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Life after Bankruptcy: How to Repair Your Credit
Perhaps the biggest misconception of filing for bankruptcy is how long it takes to rebuild your credit. The amount of time a bankruptcy stays on your credit report varies depending on the type of bankruptcy. Beyond that, the credit repair process depends largely on whether a borrower takes intentional steps to actively improve his score. It is a well-known fact that bankruptcy negatively impacts a debtor’s credit score. However, the impact is not nearly as detrimental as many people believe - especially considering what could have negatively impacted your credit before filing for bankruptcy. If approached correctly, your credit repair journey, after your bankruptcy has been completed, can result in a successful second chance for any individual. In fact, there are several financial practices that a debtor (or anyone) can implement to improve and rebuild credit. This blog will explore these practices.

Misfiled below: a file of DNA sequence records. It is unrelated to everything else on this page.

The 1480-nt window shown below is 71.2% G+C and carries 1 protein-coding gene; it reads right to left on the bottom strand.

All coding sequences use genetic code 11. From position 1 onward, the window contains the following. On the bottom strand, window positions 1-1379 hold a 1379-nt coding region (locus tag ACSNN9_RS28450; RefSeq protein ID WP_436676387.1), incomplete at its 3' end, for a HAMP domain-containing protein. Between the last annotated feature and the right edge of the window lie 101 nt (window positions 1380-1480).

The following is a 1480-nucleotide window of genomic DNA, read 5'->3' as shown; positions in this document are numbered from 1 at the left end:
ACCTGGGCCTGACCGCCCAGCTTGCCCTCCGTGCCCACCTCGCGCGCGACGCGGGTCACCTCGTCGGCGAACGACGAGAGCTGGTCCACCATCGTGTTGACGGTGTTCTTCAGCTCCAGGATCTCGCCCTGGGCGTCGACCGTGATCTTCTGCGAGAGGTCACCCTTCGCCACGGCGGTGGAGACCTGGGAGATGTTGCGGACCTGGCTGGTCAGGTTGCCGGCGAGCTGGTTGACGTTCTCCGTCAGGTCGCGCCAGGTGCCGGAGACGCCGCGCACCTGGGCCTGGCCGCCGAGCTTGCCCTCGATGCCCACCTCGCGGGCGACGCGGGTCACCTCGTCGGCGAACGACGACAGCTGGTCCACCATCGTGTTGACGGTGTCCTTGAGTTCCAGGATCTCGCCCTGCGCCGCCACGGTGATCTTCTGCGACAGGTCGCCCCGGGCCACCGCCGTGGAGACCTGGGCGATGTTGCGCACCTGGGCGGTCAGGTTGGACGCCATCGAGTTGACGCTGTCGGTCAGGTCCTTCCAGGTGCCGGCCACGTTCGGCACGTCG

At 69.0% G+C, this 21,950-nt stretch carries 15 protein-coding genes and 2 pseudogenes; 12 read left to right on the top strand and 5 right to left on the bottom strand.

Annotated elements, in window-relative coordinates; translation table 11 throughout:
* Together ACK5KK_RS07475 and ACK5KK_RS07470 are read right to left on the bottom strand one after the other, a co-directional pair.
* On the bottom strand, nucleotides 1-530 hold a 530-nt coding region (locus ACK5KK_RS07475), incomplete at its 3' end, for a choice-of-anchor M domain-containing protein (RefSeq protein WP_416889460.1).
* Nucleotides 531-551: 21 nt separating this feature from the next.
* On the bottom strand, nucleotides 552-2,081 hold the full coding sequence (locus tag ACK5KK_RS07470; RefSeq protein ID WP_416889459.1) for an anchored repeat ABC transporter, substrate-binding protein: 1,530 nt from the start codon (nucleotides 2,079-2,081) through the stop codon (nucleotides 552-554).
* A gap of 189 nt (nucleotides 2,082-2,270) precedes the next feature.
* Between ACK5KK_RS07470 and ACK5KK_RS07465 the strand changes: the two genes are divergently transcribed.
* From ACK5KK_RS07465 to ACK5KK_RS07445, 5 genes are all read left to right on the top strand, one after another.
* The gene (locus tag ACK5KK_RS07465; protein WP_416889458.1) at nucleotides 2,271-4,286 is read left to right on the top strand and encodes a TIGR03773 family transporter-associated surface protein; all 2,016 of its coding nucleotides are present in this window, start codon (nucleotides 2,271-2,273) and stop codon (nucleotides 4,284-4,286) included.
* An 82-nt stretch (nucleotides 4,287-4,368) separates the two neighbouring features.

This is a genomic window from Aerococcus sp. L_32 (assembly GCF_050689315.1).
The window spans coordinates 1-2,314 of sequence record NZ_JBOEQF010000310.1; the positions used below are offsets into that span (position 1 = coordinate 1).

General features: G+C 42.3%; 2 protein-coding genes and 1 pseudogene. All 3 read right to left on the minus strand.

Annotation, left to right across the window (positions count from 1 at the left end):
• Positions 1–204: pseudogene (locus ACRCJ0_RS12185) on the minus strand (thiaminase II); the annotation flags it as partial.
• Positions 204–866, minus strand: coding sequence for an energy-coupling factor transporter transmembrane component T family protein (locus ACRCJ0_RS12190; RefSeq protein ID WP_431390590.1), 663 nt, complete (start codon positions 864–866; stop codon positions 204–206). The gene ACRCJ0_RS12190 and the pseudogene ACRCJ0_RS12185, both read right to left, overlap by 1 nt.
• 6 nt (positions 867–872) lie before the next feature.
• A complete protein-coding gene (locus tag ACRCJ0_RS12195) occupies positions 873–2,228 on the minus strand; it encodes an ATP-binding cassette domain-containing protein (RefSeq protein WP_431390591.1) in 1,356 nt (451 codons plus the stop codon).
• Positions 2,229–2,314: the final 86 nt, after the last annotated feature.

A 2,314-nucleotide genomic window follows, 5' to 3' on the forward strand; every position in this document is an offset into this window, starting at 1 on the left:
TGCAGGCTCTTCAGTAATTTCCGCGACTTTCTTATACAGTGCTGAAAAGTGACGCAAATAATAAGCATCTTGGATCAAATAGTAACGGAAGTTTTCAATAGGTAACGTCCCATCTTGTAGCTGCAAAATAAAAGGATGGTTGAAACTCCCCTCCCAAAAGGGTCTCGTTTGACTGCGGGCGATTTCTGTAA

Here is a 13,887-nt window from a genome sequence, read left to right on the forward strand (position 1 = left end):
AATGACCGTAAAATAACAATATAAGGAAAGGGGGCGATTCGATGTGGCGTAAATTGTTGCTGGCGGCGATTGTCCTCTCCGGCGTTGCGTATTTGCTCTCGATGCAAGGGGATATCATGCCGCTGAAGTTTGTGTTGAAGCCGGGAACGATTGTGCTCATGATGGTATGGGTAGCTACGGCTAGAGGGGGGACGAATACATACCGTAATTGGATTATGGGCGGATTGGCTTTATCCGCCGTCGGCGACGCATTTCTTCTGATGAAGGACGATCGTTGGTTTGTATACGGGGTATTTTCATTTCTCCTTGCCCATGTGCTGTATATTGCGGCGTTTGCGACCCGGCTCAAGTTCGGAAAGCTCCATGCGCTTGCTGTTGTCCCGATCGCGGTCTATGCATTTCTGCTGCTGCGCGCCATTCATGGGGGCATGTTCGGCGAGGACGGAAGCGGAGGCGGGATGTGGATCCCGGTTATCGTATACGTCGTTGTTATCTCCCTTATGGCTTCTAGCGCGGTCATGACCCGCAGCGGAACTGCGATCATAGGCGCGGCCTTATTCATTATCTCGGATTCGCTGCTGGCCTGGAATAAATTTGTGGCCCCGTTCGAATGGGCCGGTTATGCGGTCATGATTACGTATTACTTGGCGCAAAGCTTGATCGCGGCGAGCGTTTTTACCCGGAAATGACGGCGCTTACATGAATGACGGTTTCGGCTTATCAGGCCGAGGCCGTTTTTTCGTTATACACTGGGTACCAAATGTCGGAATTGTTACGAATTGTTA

The Effects of Bankruptcy on your Credit Score
It is important to have realistic expectations and be aware of the impact bankruptcy will have on your credit. First and foremost, if you have a high credit score but need to file for bankruptcy, the bankruptcy will likely decrease your credit score by 100+ points. If your credit score is already on the lower spectrum (below 669) and/or have judgments, repossessions and foreclosures on your credit report – the bankruptcy may not have much impact on your credit score. Although the initial decrease in credit scores varies based on a debtor’s individual circumstances, the effects of the bankruptcy and your credit score improve over time after the bankruptcy case closes. Thus, it is imperative that you monitor your credit score on a monthly basis after bankruptcy.